Holding prominent officials accountable is one of the main missions of journalism, even if it is uncomfortable at times. AP’s Nicole Winfield did just that, politely but firmly pressing Pope Francis on his knowledge of a sexual abuse scandal that has clouded his appointment of a Chilean bishop in 2015 and cast doubt about his commitment to fighting the problem. Along with AP Santiago correspondent Eva Vergara, Winfield shares Beat of the Week.
Vergara got the first part of the scoop for AP. She knew a letter she had spent months tracking down was toxic to Francis, to his upcoming trip to Chile, and to the Chilean bishop appointed by Francis and accused of covering up for the country's most notorious pedophile priest.
When she finally got ahold of it, she took measures to protect her source lest anyone start investigating who gave it to her. She donned latex gloves when she touched it to photograph it, then wiped it clean to remove any trace that it was ever in her hands.
The revelations in that letter from Francis to the executive committee of the Chilean bishops' conference about the appointment of Bishop Juan Barros became a major part of Francis' just-concluded trip to Chile and Peru. The scandal and Francis' subsequent accusations of slander against abuse victims dominated coverage. It led to Francis trying to explain himself under tough questioning by Winfield on an extraordinary in-flight press conference on his way home.
The letter showed that Francis knew that Barros was accused of complicity in covering up the sexual abuse by Rev. Fernando Karadima, but appointed Barros bishop anyway. It also revealed that the Vatican at one point was prepared to sack Barros and two other Karadima-trained bishops but didn't. It became front-page news in major Chilean media and was picked up widely internationally. The most-read Vatican commentator, Sandro Magister, wrote an entire column about it.
The letter's importance, and AP's dominance of the story, only grew once the trip got under way. Francis opened his Chile trip by issuing an apology to all victims of sex abuse, and he met with a small group of survivors on his first full day in Santiago. But a few days later, Francis was asked by a Chilean journalist specifically about the Barros appointment, which had outraged Chileans ever since it was announced in 2015.
Francis' comments caused more consternation: "The day they bring me proof against Bishop Barros, I'll speak," Francis said. "There is not one shred of proof against him. It's all calumny. Is that clear?"
Winfield, who was part of the Vatican's traveling press pool, sensed the gravity of Francis' words: The pope was accusing sex abuse victims of slander. Her story that night – filed after an incredible day in which the pope married two flight attendants – was widely picked up.
The Boston Globe, which broke the sex abuse story in the U.S. in 2002, linked to Winfield’s story in a blistering piece by columnist Kevin Cullen titled "Pope Francis, Company Man."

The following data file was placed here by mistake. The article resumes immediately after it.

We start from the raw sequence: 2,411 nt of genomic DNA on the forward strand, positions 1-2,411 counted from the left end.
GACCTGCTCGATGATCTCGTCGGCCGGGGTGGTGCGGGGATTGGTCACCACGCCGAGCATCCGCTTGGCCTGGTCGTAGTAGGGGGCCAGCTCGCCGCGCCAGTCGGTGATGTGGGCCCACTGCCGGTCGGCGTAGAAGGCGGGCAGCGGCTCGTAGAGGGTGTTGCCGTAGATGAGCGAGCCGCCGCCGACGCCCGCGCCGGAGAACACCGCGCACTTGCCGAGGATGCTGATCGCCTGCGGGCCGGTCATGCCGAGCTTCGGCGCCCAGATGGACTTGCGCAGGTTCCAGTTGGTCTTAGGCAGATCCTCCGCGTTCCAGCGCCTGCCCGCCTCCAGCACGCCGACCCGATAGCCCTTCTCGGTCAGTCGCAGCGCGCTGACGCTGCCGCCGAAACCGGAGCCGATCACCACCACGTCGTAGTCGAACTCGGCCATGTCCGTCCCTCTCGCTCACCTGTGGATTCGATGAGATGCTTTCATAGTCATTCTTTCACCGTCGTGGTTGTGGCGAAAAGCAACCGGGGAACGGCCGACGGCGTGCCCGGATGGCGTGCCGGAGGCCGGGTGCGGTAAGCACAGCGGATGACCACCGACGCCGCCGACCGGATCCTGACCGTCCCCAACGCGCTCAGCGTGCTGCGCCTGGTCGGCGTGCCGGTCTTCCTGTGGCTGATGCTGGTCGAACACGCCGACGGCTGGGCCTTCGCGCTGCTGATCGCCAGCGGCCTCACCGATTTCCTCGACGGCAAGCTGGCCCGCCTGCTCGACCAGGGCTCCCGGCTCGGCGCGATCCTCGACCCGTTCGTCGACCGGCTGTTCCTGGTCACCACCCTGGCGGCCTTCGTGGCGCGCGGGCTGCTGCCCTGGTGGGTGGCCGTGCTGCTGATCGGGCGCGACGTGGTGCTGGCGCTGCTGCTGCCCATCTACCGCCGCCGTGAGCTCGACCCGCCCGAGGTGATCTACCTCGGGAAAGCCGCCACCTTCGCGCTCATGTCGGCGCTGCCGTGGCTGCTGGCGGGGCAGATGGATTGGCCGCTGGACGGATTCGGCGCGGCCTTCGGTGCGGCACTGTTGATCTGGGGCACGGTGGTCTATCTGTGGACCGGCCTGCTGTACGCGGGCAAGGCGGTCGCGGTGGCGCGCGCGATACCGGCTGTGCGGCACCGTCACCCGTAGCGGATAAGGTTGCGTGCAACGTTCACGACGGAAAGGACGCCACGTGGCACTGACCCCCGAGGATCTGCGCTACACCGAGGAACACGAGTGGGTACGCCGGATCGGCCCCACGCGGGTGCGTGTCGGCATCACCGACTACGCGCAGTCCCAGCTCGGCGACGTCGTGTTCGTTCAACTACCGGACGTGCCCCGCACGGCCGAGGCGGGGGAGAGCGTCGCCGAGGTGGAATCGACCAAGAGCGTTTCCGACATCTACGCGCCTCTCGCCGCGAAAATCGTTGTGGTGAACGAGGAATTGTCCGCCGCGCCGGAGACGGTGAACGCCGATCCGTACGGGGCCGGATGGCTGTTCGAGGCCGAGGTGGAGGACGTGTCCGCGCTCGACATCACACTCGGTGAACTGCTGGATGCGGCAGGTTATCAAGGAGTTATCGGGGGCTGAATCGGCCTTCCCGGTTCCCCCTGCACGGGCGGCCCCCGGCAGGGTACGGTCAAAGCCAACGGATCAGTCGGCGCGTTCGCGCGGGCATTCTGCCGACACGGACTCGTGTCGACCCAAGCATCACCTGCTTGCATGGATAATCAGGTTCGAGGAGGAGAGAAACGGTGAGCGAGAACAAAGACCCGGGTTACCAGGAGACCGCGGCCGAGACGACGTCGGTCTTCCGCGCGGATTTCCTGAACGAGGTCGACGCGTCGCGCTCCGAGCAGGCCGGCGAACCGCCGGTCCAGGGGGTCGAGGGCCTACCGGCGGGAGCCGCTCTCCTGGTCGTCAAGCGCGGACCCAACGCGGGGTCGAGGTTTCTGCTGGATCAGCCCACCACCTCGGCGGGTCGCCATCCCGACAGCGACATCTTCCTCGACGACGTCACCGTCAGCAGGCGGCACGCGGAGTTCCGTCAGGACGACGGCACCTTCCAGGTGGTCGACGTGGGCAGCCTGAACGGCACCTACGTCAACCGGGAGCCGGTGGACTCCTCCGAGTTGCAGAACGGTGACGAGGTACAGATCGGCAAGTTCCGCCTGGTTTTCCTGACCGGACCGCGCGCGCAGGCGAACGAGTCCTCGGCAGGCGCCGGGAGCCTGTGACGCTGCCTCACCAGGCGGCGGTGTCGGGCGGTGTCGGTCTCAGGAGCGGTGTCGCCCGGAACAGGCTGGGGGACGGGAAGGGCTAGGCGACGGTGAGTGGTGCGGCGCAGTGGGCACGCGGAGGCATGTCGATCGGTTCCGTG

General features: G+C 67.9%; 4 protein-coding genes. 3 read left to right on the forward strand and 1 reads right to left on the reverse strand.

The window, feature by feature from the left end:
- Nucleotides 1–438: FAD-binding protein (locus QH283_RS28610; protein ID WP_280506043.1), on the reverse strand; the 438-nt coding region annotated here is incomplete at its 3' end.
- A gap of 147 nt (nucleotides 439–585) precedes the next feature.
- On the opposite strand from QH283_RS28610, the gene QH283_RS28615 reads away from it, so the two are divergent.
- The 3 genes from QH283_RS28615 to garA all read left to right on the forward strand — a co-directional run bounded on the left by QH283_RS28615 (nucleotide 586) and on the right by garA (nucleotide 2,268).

Winfield then filed even bigger news: Francis' top sex abuse adviser, Cardinal Sean O'Malley, had publicly chastised the pope for his comments. O'Malley said Francis' words had been the source of "great pain" to victims, made them feel abandoned and left in "discredited exile."
By the time the flight home came around, Francis knew he had to address the issue.
"One of you came to me and showed me a letter I wrote several years ago..." Francis began, referring to Winfield's request for comment two weeks earlier about the letter – a request that had been met with silence from the Vatican.
When it was her time to ask a question, Winfield then questioned Francis on his words about the Barros accusers, his partial apology earlier in the press conference, and O'Malley's rebuke.
In a remarkable exchange that earned her a warning, Winfield told the pope that the accusers were abuse victims, not just any-old dissidents.
Winfield told the pope that victims weren't so upset that he demanded to see proof of their claims but that he had accused them of slander. In a remarkable back-and-forth that earned her a warning from the Vatican spokesman, Winfield told the pope that the Barros accusers were abuse victims, not just any-old dissidents, as he seemed to think.
Pope: "If I say 'you stole something, you stole something,' I'm slandering you because I don't have evidence."
Winfield: "But these are victims saying this!"
Pope: "But I didn't hear from any victim of Barros."
Winfield: "There are victims. There are victims. They're Karadima's victims. They say Barros was there."
Pope: "They didn't come forward. They didn't give evidence for the judgment."
Which was not accurate, as Winfield wrote in her story filed after the plane landed in Rome. Victim Juan Carlos Cruz testified to Chilean prosecutors that Barros had witnessed Karadima's abuse.
The AP’s trip coverage was widely praised. Winfield received emails from abuse victims and even Mitchell Garabedian, the lawyer (portrayed by Stanley Tucci in the movie "Spotlight") who helped bring the U.S. abuse scandal to light.
"Thank you for your reporting," he wrote.
For Winfield’s extraordinary conversation with the pope and the letter that launched it all, Winfield and Vergara share this week’s $500 prize.